• Papa John Creach - violin, vocals (1970–72; died 1994)
  • Spencer Dryden - drums, percussion, piano, organ, steel balls, vocals (1966–70, 1996; died 2005)
  • David Freiberg - vocals, tambourine, guitar (1972)
  • Bob Harvey - bass (1965)
  • Paul Kantner - guitar, backing and lead vocals (1965–72, 1989, 1996; died 2016)
  • Jorma Kaukonen - guitar, backing and lead vocals, sitar (1965–72, 1989, 1996)
  • Jerry Peloquin - drums (1965)
  • Grace Slick - lead vocals, piano, organ, recorder, keyboard (1966–72, 1989)
  • Alexander "Skip" Spence - drums (1965–66; died 1999)

Studio Discography:

Live Discography:

  • 1969 - Bless Its Pointed Little Head
  • 1973 - Thirty Seconds Over Winterland
  • 1991 - Live at the Monterey Festival
  • 1996 - Feed Your Head: Live '67–'69
  • 1998 - Live at the Fillmore East
  • 1999 - Through the Looking Glass
  • 2006 - At Golden Gate Park
  • 2007 - Last Flight
  • 2007 - Sweeping Up the Spotlight: Live at the Fillmore East 1969
  • 2007 - At the Family Dog Ballroom
  • 2009 - The Woodstock Experience note 
  • 2010 - Live at the Fillmore Auditorium 10/15/66: Late Show: Signe's Farewell
  • 2010 - Live at the Fillmore Auditorium 10/16/66: Early & Late Shows: Grace's Debut
  • 2010 - Live at the Fillmore Auditorium 11/25/66 & 11/27/66: We Have Ignition
  • 2010 - Return to the Matrix 2/1/68

Non-album singles:

  • 1966 - "It's No Secret" note  / "Runnin' Round This World"
  • 1970 - "Mexico" / "Have You Seen the Saucers?"

Concert film appearances:

"Feed your tropes!":

  • After the End: "Wooden Ships" (written by SF Fan Paul Kantner, in collaboration with members of Crosby, Stills and Nash, and a hit for both groups) depicts ocean-dwelling survivors of an unspecified apocalyptic event.
  • Alice Allusion: All over the place in "White Rabbit". It's intended as a Take That! to parents who read their kids stories like Alice's Adventures in Wonderland, in which Alice herself uses several drug-like substances to change various aspects of her being, and then wonder why those kids go on to use drugs. The song is so ubiquitous in popular culture that it may qualify as the Trope Codifier.
  • Anarchy Is Chaos: Zig-Zagged. Paul Kantner was an anarchist, and this showed up in several cases in the band's lyrics, most notably on Volunteers, where America, under the auspices of the Nixon government, is depicted as chaotic. However, anarchy itself isn't depicted as any less chaotic; "We Can Be Together" states: "We are forces of chaos and anarchy/Everything they say we are, we are." (It should be noted that overall most anarchists do not advocate chaos, but this may have been meant to mock the common perception.)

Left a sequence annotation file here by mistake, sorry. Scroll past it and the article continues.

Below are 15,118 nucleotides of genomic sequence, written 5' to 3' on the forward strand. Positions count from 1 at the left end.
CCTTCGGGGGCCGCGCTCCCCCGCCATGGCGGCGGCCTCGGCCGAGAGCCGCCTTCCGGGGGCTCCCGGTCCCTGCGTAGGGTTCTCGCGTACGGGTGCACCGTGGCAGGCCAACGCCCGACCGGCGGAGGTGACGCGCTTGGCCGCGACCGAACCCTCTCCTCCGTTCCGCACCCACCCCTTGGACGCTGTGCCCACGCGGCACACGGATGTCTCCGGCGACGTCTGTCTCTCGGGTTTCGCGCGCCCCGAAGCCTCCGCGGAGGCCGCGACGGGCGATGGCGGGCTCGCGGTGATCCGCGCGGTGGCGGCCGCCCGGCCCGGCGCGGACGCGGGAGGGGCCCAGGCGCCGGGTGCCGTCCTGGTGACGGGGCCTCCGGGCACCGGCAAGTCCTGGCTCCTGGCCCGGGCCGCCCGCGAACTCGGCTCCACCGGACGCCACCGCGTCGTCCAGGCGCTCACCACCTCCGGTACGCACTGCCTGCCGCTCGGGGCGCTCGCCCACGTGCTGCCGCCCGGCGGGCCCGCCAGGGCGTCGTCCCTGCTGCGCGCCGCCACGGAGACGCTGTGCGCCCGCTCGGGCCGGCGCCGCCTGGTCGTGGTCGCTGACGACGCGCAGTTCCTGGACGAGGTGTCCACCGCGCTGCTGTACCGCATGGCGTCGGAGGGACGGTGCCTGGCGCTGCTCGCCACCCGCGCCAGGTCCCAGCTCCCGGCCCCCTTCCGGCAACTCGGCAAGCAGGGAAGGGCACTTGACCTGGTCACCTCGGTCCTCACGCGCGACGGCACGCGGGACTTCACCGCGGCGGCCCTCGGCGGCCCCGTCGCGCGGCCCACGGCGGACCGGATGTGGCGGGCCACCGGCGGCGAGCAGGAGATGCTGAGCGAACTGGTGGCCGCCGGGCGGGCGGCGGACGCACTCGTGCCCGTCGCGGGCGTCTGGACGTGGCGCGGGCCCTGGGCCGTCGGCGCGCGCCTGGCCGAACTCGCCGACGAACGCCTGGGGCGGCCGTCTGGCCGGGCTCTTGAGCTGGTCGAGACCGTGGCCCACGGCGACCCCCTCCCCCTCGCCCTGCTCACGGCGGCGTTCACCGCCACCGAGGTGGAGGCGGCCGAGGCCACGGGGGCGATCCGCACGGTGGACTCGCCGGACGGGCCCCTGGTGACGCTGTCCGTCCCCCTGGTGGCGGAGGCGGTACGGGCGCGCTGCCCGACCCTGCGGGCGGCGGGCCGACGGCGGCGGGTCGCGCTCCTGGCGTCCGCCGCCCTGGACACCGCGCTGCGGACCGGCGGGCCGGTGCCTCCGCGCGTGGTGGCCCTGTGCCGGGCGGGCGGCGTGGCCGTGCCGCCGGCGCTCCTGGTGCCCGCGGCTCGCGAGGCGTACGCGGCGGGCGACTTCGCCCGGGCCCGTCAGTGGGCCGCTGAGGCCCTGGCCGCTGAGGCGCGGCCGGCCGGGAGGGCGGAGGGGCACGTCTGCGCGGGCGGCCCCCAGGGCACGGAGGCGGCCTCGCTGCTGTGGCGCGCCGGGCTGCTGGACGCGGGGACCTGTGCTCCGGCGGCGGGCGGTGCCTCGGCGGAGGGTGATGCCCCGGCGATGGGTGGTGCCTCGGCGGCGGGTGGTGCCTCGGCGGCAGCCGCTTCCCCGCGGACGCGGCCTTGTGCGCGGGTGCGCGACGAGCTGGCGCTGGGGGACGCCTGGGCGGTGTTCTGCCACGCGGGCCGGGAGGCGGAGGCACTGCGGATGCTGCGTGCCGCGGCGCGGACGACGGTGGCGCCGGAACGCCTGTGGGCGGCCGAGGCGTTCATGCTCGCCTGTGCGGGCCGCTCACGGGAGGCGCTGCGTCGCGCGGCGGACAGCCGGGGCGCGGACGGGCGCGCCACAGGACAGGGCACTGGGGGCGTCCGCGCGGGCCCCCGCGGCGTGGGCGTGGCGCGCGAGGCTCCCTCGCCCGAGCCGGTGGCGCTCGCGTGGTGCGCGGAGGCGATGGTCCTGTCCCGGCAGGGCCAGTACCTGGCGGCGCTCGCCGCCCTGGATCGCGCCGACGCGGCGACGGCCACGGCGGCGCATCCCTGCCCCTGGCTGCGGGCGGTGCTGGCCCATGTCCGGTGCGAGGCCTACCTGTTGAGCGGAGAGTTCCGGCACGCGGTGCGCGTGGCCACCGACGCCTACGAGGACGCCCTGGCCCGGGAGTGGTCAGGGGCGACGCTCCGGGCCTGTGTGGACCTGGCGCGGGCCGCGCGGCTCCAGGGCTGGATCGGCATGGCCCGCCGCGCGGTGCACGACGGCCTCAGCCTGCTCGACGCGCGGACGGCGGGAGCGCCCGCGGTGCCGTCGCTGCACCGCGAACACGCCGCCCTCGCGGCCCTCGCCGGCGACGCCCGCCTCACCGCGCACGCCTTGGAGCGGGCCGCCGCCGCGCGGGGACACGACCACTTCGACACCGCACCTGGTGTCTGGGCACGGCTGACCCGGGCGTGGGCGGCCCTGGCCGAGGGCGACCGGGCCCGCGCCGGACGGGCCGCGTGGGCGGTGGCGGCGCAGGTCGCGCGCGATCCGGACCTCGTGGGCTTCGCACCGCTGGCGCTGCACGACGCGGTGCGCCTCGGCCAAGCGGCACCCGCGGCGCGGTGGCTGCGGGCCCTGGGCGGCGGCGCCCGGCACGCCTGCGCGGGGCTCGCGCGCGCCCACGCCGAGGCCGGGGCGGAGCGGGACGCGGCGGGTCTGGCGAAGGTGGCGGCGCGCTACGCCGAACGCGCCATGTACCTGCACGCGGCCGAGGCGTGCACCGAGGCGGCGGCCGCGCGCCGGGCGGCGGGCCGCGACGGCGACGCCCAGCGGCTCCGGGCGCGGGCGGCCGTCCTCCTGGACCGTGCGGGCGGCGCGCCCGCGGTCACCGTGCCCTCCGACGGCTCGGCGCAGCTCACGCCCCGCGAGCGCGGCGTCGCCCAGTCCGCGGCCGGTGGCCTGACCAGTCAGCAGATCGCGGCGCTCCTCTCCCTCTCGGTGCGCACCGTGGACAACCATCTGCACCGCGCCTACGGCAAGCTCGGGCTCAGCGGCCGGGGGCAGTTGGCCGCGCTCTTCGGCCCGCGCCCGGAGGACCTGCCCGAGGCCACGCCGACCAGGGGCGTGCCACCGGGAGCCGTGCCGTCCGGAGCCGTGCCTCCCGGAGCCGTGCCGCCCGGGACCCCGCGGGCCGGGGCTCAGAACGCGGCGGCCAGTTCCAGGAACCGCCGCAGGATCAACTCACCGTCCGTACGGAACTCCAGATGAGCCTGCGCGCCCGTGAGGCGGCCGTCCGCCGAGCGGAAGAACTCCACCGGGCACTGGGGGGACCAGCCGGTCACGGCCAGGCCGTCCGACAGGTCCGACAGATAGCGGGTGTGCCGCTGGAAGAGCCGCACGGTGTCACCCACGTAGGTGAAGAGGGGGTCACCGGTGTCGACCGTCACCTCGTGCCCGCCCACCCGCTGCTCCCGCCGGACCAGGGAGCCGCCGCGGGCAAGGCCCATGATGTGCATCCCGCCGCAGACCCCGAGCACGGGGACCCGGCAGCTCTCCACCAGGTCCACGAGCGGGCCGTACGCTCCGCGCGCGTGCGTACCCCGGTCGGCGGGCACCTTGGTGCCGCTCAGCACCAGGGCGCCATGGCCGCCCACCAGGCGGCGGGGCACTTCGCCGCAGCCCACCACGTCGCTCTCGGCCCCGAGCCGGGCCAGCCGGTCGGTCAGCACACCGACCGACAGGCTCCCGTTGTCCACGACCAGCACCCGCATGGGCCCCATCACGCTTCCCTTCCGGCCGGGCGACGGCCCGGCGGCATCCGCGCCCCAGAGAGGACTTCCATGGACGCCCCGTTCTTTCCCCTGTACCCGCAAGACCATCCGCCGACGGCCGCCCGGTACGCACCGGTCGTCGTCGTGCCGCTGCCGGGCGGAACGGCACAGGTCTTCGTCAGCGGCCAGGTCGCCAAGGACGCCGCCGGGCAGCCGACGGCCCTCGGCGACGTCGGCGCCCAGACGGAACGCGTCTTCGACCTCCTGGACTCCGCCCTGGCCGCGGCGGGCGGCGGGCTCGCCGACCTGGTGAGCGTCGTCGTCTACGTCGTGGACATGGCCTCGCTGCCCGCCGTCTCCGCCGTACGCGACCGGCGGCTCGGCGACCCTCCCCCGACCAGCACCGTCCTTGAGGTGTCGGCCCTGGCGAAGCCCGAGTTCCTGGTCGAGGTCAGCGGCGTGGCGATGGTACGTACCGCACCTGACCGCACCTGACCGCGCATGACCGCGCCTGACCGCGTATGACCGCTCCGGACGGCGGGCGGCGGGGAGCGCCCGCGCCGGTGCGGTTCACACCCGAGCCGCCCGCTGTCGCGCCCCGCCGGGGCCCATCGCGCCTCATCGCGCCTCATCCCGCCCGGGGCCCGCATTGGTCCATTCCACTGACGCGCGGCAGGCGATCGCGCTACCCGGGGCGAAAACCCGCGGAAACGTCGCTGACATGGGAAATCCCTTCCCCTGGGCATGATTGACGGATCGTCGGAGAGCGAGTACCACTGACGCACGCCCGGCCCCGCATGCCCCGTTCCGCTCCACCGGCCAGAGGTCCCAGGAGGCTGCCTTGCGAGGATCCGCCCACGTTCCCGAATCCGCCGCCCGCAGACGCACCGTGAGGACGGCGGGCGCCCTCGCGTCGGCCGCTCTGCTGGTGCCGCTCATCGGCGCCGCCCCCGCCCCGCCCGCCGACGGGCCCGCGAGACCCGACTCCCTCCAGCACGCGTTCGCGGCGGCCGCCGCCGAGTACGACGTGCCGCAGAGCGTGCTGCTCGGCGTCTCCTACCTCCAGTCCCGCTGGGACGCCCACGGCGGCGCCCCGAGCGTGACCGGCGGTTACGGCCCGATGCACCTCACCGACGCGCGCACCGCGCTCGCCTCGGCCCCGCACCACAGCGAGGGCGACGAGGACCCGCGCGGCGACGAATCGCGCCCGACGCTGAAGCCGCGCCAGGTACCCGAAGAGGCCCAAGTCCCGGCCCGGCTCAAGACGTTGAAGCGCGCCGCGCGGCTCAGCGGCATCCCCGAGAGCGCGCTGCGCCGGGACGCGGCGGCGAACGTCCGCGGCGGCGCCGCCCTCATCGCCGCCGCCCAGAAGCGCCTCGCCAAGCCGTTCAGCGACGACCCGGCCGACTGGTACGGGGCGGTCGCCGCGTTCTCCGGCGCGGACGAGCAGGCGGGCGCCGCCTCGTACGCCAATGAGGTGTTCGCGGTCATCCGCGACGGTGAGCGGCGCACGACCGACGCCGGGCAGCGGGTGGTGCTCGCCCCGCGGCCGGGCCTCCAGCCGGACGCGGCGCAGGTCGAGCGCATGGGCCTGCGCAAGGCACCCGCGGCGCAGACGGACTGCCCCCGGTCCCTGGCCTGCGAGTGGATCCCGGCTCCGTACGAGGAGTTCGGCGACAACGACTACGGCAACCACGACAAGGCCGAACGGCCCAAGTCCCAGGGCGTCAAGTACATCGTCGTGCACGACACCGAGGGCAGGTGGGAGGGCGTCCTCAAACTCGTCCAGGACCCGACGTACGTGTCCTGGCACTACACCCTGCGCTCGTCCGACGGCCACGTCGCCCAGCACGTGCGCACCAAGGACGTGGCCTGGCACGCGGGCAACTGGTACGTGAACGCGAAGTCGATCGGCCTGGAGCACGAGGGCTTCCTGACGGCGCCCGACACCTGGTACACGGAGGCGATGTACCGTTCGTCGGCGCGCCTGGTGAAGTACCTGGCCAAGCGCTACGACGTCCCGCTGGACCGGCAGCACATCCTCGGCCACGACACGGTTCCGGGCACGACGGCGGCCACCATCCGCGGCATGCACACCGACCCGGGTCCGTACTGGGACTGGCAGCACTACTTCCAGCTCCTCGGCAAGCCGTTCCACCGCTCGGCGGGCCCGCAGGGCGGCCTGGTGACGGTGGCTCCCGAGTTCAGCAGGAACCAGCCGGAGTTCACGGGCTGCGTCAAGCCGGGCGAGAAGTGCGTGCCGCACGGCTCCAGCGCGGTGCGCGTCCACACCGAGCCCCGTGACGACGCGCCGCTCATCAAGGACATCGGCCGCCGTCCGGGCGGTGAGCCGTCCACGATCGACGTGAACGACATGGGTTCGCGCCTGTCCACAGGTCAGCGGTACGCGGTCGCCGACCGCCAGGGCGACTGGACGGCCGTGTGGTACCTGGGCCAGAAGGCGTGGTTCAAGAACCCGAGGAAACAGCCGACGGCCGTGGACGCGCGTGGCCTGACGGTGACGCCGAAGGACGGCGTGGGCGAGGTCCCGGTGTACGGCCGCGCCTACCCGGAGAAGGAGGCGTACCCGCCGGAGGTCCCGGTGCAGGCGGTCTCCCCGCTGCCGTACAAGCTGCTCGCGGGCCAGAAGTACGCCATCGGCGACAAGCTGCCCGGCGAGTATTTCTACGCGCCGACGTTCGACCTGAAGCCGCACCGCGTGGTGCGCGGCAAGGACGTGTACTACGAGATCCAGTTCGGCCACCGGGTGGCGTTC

• Boléro Effect: "White Rabbit" starts off spare then gets more intense as it goes, and Grace Slick has said that Boléro itself was a major inspiration for the song's structure.
  • Cover Version: David Crosby's polyamory-themed "Triad" is covered on Crown of Creation. Notably, Crosby brought the song to the band after it was originally rejected by The Byrds, but The Byrds later changed their mind and recorded a version as well (though it sat on the shelf for several decades).
  • Early-Installment Weirdness: The first album, Jefferson Airplane Takes Off is basically a straight-ahead folk-rock album with little hint of the tripped-out weirdness that would follow. It's also worth noting that there is quite a bit more straight-ahead folk-rock on Surrealistic Pillow than a lot of people seem to remember there being. In one of his first album reviews, legendary rock critic Robert Christgau even called it "amplified Peter, Paul and Mary". But the group's penchant for chemical experimentation definitely affected even the folk-rock songs on that album.
  • Friendly Rivalry: With The Grateful Dead, since they all knew each other from their earlier Folk Music days, and were easily the top two attractions on the San Francisco rock scene. Jerry Garcia was famously credited as "musical and spiritual adviser" on Surrealistic Pillow.
  • Greatest Hits Album: Sarcastically titled The Worst of Jefferson Airplane.
  • Green Aesop: Several songs, such as "Eskimo Blue Day", which depicts how the concerns of humanity are ephemeral and trivial in comparison to the grandeur of nature.
    Snow cuts loose from the frozen
    Until it joins with the African sea
    In moving, it changes its cold and its name
    The reason I come and go is the same
    Animal game for me
    You call it rain
    But the human name
    Doesn't mean shit to a tree
  • I Am the Band: Marty Balin started the band as a vehicle for his career, but Grace Slick and Paul Kantner eventually took over.
  • Lyrical Cold Open: "Somebody to Love".
  • Mushroom Samba: "White Rabbit".
  • Non-Appearing Title: "White Rabbit", "Third Week in the Chelsea".
  • Oppressive States of America: In "Volunteers", this is the basis for the call for revolution.
  • Packaged as Other Medium:
    • Bark is done up as a grocery bag, with a "JA" logo patterned after the old A&P grocery logo, plus an inner sleeve meant to evoke a fish wrapped in butcher paper.
    • Long John Silver is done up as a cigar box, with faux wood paneling on the front cover. The original vinyl issue also had a special foldout interior, with a row of cigars printed on the inner paper sleeve, and, on the cardboard underneath it, a picture of a marijuana stash (which ties in to the print on the front cover touting "9 fine blends of fragrant weed"—the album has 9 songs on it).
  • Polyamory: The subject of "Triad".